School Resources in New Hampshire
School Resources in New Hampshire
Schools are meant to be student-centered places where young people are safe and can learn what they need to succeed in life. Yet, extremist politicians and well-funded national groups are trying to make public schools and school libraries a site of attacks on LGBTQ+ people, especially youth, and families.
Youth in New Hampshire public schools still have rights, and our schools have a responsibility to ensure all students, including LGBTQ+ students, are safe, supported, and able to learn. GLAD and our partners are sharing these resources on your rights as a student, parent, and educator.
New Hampshire Resources
Know Your Rights
Nondiscrimination: New Hampshire General Laws prohibit discrimination in educational programs, opportunities and other matters based on gender identity, sex, sexual orientation, and perceived sexual orientation in New Hampshire public schools. You can read more under GL 354-A:27.
Anti-Bullying: New Hampshire anti-bullying law affirms that “one of the legislature’s highest priorities is to protect our children from physical, emotional, and psychological violence by addressing the harm caused by bullying and cyber-bullying in our public schools”. It has requirements that schools must follow to protect students from a wide variety of bullying, be it physical, verbal, or online.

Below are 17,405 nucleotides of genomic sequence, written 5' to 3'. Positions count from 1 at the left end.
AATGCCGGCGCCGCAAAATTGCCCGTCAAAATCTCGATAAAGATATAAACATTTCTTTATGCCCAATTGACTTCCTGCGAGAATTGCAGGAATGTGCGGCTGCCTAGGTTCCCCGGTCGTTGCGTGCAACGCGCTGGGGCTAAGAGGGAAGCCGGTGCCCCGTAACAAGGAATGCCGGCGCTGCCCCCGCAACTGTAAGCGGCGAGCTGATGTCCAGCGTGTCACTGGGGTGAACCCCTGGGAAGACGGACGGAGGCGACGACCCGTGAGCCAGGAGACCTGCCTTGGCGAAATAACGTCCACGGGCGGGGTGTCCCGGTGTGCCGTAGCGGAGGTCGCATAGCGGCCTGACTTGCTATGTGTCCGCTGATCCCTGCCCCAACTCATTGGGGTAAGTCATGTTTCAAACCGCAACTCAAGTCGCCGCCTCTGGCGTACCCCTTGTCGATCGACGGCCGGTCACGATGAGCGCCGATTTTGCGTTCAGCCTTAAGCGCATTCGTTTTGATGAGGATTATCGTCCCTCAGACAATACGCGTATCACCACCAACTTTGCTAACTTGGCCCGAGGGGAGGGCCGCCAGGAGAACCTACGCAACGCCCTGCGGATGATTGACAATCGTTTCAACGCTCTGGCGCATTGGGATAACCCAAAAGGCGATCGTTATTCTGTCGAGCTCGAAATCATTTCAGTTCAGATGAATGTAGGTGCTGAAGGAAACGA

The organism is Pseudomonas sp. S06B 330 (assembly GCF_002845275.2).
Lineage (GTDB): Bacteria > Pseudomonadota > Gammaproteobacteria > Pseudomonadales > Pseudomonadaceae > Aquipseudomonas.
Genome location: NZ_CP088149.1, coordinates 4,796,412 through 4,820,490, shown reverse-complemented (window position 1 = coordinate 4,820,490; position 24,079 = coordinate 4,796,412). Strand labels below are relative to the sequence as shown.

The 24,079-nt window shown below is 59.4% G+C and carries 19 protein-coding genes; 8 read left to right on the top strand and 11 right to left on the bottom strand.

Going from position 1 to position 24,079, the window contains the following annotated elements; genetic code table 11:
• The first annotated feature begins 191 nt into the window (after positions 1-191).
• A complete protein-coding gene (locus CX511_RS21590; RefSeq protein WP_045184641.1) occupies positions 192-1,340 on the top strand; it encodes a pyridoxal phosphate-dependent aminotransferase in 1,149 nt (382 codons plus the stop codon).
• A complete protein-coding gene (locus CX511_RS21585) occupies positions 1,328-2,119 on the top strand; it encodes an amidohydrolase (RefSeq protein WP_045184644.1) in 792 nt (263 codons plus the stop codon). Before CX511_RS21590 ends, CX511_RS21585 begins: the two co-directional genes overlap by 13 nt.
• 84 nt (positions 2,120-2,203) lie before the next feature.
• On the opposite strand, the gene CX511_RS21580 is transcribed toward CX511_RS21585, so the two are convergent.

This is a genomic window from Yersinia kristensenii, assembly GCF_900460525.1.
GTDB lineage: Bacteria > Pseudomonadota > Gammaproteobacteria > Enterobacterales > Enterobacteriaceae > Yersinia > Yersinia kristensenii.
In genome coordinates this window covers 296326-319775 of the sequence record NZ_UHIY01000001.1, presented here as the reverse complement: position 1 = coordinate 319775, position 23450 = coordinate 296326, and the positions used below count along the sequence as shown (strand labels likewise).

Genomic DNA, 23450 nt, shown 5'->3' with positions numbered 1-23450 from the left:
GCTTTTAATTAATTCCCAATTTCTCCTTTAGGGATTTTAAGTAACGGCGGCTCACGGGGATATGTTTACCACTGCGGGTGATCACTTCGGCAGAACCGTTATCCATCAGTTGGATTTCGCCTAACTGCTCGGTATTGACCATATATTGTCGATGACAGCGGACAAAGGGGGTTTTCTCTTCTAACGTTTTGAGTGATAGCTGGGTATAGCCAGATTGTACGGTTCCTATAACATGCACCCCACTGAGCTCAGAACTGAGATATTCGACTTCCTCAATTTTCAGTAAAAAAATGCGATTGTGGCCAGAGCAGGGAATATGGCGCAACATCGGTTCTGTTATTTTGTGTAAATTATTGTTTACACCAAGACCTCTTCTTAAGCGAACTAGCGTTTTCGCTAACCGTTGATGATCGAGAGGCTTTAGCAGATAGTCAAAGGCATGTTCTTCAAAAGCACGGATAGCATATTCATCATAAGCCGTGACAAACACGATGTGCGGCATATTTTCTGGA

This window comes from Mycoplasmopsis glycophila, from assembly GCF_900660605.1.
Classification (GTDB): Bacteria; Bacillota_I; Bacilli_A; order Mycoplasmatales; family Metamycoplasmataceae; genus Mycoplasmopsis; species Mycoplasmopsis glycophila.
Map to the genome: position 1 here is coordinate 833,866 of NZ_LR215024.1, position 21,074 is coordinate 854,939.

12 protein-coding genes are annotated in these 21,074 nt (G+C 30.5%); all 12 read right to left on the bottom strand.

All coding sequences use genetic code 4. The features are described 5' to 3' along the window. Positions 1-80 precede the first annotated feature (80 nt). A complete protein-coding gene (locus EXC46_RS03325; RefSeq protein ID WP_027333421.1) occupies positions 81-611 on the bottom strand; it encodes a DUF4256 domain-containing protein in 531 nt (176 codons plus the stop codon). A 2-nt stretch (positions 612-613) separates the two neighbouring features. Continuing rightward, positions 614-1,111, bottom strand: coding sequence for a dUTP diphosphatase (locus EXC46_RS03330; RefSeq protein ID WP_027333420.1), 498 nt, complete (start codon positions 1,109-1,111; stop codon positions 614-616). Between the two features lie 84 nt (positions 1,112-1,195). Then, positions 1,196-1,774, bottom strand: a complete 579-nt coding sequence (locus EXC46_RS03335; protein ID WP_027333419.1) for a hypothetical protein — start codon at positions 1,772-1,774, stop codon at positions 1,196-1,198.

Guidance for Schools: The New Hampshire Department of Elementary and Secondary Education has created guidance for schools on the rights, responsibilities, and best educational practices for transgender and gender non-conforming students.
Learn more about youth rights in New Hampshire on the following Know Your Rights pages
What to do if you or your child is experiencing bullying, discrimination, or mistreatment in school
If you as a student or your child is experiencing bullying because of an LGBTQ+ status or a perceived LGBTQ+ status, you can take steps under local policy as well as state and federal law to remedy the situation. And you can pursue both avenues at the same time.
New Hampshire Anti-Bullying & Harassment Protections:
First, it is important to understand what New Hampshire considers bullying or harassment. New Hampshire anti-bullying laws define bullying as: “actions motivated by an imbalance of power based on a pupil’s actual or perceived personal characteristics, behaviors, or beliefs, or motivated by the pupil’s associated with another person and based on the other person’s characteristics, behaviors, or beliefs.” Read more here.
Second, consider whether you want to take action under the school’s anti-bullying or harassment policies, which should be available on the school website. If so, follow the steps from the school’s policies, keep copies/screenshots of emails and texts, and take notes of conversations with school staff so you can show you have done what you are supposed to and that the school is on notice of your concerns.
If the school is not investigating the bullying, press them to do so. The anti-bullying law expects schools to have a written policy addressing 14 issues the state has outlined in their ‘Bullying Policy Checklist.’